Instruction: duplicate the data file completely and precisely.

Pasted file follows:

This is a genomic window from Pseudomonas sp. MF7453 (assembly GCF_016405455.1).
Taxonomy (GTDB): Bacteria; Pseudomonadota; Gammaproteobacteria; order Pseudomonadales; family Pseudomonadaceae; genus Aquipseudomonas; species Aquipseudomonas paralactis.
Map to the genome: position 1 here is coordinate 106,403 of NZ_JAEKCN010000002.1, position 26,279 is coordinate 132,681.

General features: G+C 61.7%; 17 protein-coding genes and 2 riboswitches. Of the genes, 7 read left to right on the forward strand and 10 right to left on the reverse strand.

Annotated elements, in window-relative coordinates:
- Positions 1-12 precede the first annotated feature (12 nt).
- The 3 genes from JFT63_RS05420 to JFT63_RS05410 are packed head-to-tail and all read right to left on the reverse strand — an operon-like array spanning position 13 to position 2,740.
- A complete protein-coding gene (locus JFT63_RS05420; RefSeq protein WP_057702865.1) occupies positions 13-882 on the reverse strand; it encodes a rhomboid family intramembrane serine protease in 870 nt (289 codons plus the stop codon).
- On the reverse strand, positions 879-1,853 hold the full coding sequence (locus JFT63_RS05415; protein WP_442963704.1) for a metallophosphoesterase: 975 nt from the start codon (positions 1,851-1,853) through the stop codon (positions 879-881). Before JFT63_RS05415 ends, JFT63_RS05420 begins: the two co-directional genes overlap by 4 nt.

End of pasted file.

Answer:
This is a genomic window from Pseudomonas sp. MF7453 (assembly GCF_016405455.1).
Taxonomy (GTDB): Bacteria; Pseudomonadota; Gammaproteobacteria; order Pseudomonadales; family Pseudomonadaceae; genus Aquipseudomonas; species Aquipseudomonas paralactis.
Map to the genome: position 1 here is coordinate 106,403 of NZ_JAEKCN010000002.1, position 26,279 is coordinate 132,681.

General features: G+C 61.7%; 17 protein-coding genes and 2 riboswitches. Of the genes, 7 read left to right on the forward strand and 10 right to left on the reverse strand.

Annotated elements, in window-relative coordinates:
- Positions 1-12 precede the first annotated feature (12 nt).
- The 3 genes from JFT63_RS05420 to JFT63_RS05410 are packed head-to-tail and all read right to left on the reverse strand — an operon-like array spanning position 13 to position 2,740.
- A complete protein-coding gene (locus JFT63_RS05420; RefSeq protein WP_057702865.1) occupies positions 13-882 on the reverse strand; it encodes a rhomboid family intramembrane serine protease in 870 nt (289 codons plus the stop codon).
- On the reverse strand, positions 879-1,853 hold the full coding sequence (locus JFT63_RS05415; protein WP_442963704.1) for a metallophosphoesterase: 975 nt from the start codon (positions 1,851-1,853) through the stop codon (positions 879-881). Before JFT63_RS05415 ends, JFT63_RS05420 begins: the two co-directional genes overlap by 4 nt.